Archive for khaper

“Bin ikh mir geshtanen” Performed by Nochem Yood

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Bin ikh mir geshtanen / I was standing there
A 19th century “khaper” song from Czarist Army
Sung by Nochem Yood

Commentary by Itzik Gottesman

This 19th century song describes the khapers, the “catchers”  – the despised Jews who caught boys to fulfill the Jewish quota for the Czarist army. Apparently the “khapers” only existed from 1852 – 1855, but in folk memory they were active the entire time of Czar Nicholas l’s conscription program.

soldiers passoverJewish Soldiers at Passover Seder, 1902 (Zionist Archive)

The singer is the Yiddish poet Nochem Yood (Nokhem Yerusalimtshik (1888-1966). He was born in Bobr, Belarus and came to the United States in 1916. The recording was made in the 1950s or early 1960s but he had sung this same song for the folklorist I. L Cahan in the 1920s and Cahan published it in the volume Pinkes 1927-1928 (New York) with no music. There the song was called Dos lid fun di khapers (The song of the khapers). It was reprinted, still just the lyrics, in I. L. Cahan’s Yidishe folkslider, YIVO 1957, page 373-374 (scans are attached below). For that version Nochem Yood sang eighteen verses; here he sings eleven verses.

Nochem YoodNochem Yood 

The other voice on the recording, clearly a landsman from Bober who tries to remember more verses, is for the time being unidentified.

There is a version with music in the periodical Yidisher folklor # 1, NY, 1954, from the A. Litvin Collection at YIVO. Chana Mlotek wrote the commentary there and included information on other versions; some of them quite long.  A scan of that page is also attached.

It is interesting that Cahan did not include the “Ay-ay-ay” chorus in his version. The “Ay-ay-ay” chorus as heard in this Nochem Yood recording gives the song the feeling of a communal performance or a work song. Other versions do include a similar chorus.

Thanks with help for this post to Yelena Shmulenson, Deborah Strauss and Jeff Warschauer.

TRANSLITERATION

[Bin ikh mir geshtanen] baym foter afn hoyf
her ikh a geshrey “Yungerman antloyf!”
Ay-ay-ay    Ay-ay-ay
Ay-ay-ay-ay-ay-ay-ay

Bin ikh mir gelofn in a gertndl bald.
Biz ikh bin gekumen in a tifn vald.
Ay-ay-ay    Ay-ay-ay
Ay-ay-ay-ay-ay-ay-ay

Dray teg un dray nekht nit gegesn, nit getrunken
nor mit di eygelekeh tsu Got gevunken.
Ay-ay-ay    Ay-ay-ay
Ay-ay-ay-ay-ay-ay-ay

Gib ikh zikh a ker in der zayt
Ersht ikh derze a shtibele nit vayt.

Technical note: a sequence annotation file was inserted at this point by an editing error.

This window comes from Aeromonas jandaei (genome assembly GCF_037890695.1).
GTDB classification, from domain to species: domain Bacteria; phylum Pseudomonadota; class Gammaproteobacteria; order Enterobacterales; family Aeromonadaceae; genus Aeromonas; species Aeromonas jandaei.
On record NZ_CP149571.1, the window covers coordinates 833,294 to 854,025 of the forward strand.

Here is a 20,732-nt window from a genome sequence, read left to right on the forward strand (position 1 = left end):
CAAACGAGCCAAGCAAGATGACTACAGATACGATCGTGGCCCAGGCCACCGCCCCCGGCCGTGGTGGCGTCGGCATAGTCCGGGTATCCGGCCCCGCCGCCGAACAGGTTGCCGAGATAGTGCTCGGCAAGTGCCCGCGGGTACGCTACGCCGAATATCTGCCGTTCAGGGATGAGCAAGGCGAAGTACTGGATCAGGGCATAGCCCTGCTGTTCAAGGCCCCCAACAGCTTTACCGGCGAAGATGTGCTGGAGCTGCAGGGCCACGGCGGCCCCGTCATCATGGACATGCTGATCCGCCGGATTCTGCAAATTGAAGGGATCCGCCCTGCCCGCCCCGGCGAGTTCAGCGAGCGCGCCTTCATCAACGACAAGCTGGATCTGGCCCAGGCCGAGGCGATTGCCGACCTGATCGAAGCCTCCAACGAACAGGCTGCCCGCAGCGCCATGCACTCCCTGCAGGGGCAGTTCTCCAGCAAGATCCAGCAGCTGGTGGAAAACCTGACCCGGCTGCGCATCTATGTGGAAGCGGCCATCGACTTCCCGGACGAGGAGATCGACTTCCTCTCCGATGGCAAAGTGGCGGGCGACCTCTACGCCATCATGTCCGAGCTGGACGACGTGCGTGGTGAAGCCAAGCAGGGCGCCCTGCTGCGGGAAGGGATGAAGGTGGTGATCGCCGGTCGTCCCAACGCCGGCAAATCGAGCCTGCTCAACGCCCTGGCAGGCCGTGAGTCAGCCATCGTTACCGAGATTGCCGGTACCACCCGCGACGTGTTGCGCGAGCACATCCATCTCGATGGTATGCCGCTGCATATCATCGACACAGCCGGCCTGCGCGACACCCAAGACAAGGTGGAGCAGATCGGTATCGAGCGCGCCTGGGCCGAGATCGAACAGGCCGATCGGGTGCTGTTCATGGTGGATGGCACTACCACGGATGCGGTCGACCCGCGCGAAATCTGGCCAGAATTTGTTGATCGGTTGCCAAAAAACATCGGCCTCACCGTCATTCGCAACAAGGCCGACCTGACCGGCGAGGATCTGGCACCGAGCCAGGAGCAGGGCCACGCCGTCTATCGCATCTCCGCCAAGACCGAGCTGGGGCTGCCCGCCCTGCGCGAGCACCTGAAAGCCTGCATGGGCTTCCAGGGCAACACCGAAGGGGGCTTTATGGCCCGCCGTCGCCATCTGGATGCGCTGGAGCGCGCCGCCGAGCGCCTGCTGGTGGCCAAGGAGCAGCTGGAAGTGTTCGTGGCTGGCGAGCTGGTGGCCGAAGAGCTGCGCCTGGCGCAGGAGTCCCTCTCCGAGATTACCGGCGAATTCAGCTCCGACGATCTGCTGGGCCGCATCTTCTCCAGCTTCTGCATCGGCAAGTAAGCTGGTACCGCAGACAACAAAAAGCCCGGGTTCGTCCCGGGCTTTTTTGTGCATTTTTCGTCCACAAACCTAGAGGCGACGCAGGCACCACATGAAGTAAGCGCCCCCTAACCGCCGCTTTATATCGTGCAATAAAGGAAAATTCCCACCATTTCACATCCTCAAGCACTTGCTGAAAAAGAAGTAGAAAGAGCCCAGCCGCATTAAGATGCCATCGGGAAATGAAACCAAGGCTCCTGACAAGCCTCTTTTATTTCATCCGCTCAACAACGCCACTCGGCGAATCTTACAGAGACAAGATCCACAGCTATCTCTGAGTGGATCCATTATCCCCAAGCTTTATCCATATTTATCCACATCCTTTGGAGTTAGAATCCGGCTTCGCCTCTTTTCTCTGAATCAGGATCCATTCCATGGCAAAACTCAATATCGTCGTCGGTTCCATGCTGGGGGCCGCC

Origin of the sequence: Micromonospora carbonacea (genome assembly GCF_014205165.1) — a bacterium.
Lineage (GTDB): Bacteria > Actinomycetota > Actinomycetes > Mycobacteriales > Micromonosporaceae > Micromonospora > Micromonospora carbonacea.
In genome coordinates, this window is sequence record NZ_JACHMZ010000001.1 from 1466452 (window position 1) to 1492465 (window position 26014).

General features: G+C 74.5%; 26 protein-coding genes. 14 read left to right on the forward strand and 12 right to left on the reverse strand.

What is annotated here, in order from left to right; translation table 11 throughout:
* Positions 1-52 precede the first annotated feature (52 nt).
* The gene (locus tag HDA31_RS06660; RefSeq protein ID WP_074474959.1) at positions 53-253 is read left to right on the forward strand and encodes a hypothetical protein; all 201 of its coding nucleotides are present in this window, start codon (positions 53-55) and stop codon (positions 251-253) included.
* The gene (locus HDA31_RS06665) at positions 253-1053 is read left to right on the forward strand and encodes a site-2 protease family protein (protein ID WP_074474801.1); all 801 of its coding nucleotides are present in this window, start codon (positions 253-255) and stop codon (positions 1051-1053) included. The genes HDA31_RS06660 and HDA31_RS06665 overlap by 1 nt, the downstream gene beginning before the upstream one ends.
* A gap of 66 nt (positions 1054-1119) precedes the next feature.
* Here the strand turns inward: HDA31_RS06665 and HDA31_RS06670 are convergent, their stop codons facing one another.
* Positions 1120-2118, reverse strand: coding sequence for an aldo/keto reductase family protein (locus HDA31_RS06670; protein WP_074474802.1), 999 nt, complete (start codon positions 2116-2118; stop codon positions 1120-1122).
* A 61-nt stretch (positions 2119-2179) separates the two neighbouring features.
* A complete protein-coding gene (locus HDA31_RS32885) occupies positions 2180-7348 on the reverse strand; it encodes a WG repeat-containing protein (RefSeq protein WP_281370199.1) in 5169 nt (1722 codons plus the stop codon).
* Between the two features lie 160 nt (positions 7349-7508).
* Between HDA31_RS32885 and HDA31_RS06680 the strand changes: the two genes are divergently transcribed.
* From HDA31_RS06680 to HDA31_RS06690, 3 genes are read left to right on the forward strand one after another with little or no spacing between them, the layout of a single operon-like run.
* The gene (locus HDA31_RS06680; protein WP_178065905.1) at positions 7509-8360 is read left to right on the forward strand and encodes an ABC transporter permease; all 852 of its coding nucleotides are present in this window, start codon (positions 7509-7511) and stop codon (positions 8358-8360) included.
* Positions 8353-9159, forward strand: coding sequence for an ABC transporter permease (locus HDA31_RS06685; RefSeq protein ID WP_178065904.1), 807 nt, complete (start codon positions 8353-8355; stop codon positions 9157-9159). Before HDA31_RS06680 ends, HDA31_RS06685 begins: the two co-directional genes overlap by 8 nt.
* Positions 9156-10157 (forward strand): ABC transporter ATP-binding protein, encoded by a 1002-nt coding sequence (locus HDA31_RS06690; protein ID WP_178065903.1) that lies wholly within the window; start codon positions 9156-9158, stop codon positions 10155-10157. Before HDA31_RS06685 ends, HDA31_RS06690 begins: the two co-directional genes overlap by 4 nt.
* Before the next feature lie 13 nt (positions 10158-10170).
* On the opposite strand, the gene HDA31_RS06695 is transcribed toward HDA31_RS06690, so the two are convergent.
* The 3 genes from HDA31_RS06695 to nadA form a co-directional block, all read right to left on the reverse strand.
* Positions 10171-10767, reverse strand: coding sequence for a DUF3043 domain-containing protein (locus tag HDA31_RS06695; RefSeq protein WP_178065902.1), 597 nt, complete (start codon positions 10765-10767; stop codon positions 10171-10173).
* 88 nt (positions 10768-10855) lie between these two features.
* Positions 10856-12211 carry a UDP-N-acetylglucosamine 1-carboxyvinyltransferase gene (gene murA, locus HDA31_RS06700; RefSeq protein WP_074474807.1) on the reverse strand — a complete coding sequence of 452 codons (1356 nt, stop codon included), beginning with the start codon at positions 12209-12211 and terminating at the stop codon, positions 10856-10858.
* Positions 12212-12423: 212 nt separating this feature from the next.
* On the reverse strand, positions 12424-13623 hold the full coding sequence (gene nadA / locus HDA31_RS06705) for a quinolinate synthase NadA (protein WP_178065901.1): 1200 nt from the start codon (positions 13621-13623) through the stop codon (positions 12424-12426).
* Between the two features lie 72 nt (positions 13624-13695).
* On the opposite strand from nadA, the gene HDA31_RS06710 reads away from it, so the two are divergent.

Ay-ay-ay    Ay-ay-ay
Ay-ay-ay-ay-ay-ay-ay

Balebostitshke, balebostitshke efnt mir of di tir,
hot rakhmones un git a kuk af mir.
Ay-ay-ay    Ay-ay-ay
Ay-ay-ay-ay-ay-ay-ay

Eyder ikh hob nit tsayt optsubentshn
dan zaynen gekumen di khapermentshn.
Ay-ay-ay    Ay-ay-ay
Ay-ay-ay-ay-ay-ay-ay

Yidelekh vos zayt ir gekumen tsu forn?
Mir zaynen nit gekumen nokh veyts un af korn.
Ay-ay-ay    Ay-ay-ay
Ay-ay-ay-ay-ay-ay-ay

Ir zayt nit gekumen nokh veyts un af korn.
Ir zayt dokh gekumen af mayne yunge yorn.
[Ay-ay-ay    Ay-ay-ay
Ay-ay-ay-ay-ay-ay-ay]

Shtelt men mikh avek untern mos
un me git a geshrey “Molodyets, kharosh!”
[Ay-ay-ay    Ay-ay-ay
Ay-ay-ay-ay-ay-ay-ay]

Beser tsu lernen khumesh mit Rashe.
Eyder tsu esn di soldatske kashe.
[Ay-ay-ay    Ay-ay-ay
Ay-ay-ay-ay-ay-ay-ay]

Beser tsu lebn in tsores un neyt
eyder tsu esn dem keysers breyt.
[Ay-ay-ay    Ay-ay-ay
Ay-ay-ay-ay-ay-ay-ay]

TRANSLATION

I was standing in my father’s yard
when I heard a yell “young man, run away!”
Ay-ay-ay    Ay-ay-ay
Ay-ay-ay-ay-ay-ay-ay

So I ran into a nearby garden,
till I came upon a deep forest.
Ay….

Three days I didn’t eat, didn’t drink,
only winking with my eyes to God.
Ay…..

I  made a turn to the side
and before me stood a nearby house.
Ay….

Lady of the house open up the door,
have pity and take a look at me.
Ay….

Before I had time to finish saying the blessings,
the khapers had arrived.
Ay…

Dear Jews why have you come?
We have not come for wheat nor for rye.
Ay…

You have not come for wheat nor rye.
You have come for my young years.
Ay…

They stand me up for measurement
and exclaim “Attaboy!, Well done!”
Ay…

Better to learn Bible and Rashi
than to eat the soldier’s kasha.
Ay….

Better to live with troubles and want
than to eat the bread of the Czar
Ay…
binikh1binikh2binikh3

From I. L. Cahan’s Yidishe folkslider, YIVO 1957, page 373-374:

Cahan1
Cahan2

Yidisher folklor # 1, NY, 1954, from the A. Litvin Collection at YIVO:

mlotek 1

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